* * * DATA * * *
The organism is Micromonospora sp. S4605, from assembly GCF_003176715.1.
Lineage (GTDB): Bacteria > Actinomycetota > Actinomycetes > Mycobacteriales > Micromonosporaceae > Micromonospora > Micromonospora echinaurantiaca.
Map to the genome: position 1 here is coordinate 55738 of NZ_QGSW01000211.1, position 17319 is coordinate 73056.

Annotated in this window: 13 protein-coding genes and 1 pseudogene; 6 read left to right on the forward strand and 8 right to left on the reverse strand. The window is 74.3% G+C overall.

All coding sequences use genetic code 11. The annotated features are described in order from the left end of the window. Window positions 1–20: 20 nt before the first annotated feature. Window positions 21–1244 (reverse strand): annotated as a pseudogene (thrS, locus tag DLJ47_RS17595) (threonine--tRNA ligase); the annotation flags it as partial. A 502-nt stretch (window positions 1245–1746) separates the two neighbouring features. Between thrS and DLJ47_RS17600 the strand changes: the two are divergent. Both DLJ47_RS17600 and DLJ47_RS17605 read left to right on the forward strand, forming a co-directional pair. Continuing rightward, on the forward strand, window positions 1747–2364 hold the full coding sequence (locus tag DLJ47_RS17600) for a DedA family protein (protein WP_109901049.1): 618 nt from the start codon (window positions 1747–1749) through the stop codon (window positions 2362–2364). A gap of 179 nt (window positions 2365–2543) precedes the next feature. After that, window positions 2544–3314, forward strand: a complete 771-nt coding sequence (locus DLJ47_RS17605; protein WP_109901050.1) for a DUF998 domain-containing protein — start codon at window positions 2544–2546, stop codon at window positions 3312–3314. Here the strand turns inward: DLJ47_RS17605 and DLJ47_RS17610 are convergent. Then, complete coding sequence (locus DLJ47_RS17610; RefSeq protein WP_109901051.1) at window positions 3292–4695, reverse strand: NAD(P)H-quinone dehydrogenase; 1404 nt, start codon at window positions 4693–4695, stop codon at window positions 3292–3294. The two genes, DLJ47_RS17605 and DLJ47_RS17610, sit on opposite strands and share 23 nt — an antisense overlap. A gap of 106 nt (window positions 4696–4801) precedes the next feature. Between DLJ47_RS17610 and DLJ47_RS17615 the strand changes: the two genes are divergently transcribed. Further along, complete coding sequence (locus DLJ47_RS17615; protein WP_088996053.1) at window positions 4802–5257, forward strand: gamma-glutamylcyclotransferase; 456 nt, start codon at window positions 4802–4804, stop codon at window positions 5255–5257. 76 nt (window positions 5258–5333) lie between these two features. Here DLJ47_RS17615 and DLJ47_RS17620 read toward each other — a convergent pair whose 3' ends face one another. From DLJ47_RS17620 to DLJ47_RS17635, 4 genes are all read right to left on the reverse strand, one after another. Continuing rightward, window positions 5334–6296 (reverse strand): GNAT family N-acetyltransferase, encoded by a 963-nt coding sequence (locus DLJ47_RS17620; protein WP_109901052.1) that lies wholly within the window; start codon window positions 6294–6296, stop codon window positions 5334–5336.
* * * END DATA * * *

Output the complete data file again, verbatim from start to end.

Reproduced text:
The organism is Micromonospora sp. S4605, from assembly GCF_003176715.1.
Lineage (GTDB): Bacteria > Actinomycetota > Actinomycetes > Mycobacteriales > Micromonosporaceae > Micromonospora > Micromonospora echinaurantiaca.
Map to the genome: position 1 here is coordinate 55738 of NZ_QGSW01000211.1, position 17319 is coordinate 73056.

Annotated in this window: 13 protein-coding genes and 1 pseudogene; 6 read left to right on the forward strand and 8 right to left on the reverse strand. The window is 74.3% G+C overall.

All coding sequences use genetic code 11. The annotated features are described in order from the left end of the window. Window positions 1–20: 20 nt before the first annotated feature. Window positions 21–1244 (reverse strand): annotated as a pseudogene (thrS, locus tag DLJ47_RS17595) (threonine--tRNA ligase); the annotation flags it as partial. A 502-nt stretch (window positions 1245–1746) separates the two neighbouring features. Between thrS and DLJ47_RS17600 the strand changes: the two are divergent. Both DLJ47_RS17600 and DLJ47_RS17605 read left to right on the forward strand, forming a co-directional pair. Continuing rightward, on the forward strand, window positions 1747–2364 hold the full coding sequence (locus tag DLJ47_RS17600) for a DedA family protein (protein WP_109901049.1): 618 nt from the start codon (window positions 1747–1749) through the stop codon (window positions 2362–2364). A gap of 179 nt (window positions 2365–2543) precedes the next feature. After that, window positions 2544–3314, forward strand: a complete 771-nt coding sequence (locus DLJ47_RS17605; protein WP_109901050.1) for a DUF998 domain-containing protein — start codon at window positions 2544–2546, stop codon at window positions 3312–3314. Here the strand turns inward: DLJ47_RS17605 and DLJ47_RS17610 are convergent. Then, complete coding sequence (locus DLJ47_RS17610; RefSeq protein WP_109901051.1) at window positions 3292–4695, reverse strand: NAD(P)H-quinone dehydrogenase; 1404 nt, start codon at window positions 4693–4695, stop codon at window positions 3292–3294. The two genes, DLJ47_RS17605 and DLJ47_RS17610, sit on opposite strands and share 23 nt — an antisense overlap. A gap of 106 nt (window positions 4696–4801) precedes the next feature. Between DLJ47_RS17610 and DLJ47_RS17615 the strand changes: the two genes are divergently transcribed. Further along, complete coding sequence (locus DLJ47_RS17615; protein WP_088996053.1) at window positions 4802–5257, forward strand: gamma-glutamylcyclotransferase; 456 nt, start codon at window positions 4802–4804, stop codon at window positions 5255–5257. 76 nt (window positions 5258–5333) lie between these two features. Here DLJ47_RS17615 and DLJ47_RS17620 read toward each other — a convergent pair whose 3' ends face one another. From DLJ47_RS17620 to DLJ47_RS17635, 4 genes are all read right to left on the reverse strand, one after another. Continuing rightward, window positions 5334–6296 (reverse strand): GNAT family N-acetyltransferase, encoded by a 963-nt coding sequence (locus DLJ47_RS17620; protein WP_109901052.1) that lies wholly within the window; start codon window positions 6294–6296, stop codon window positions 5334–5336.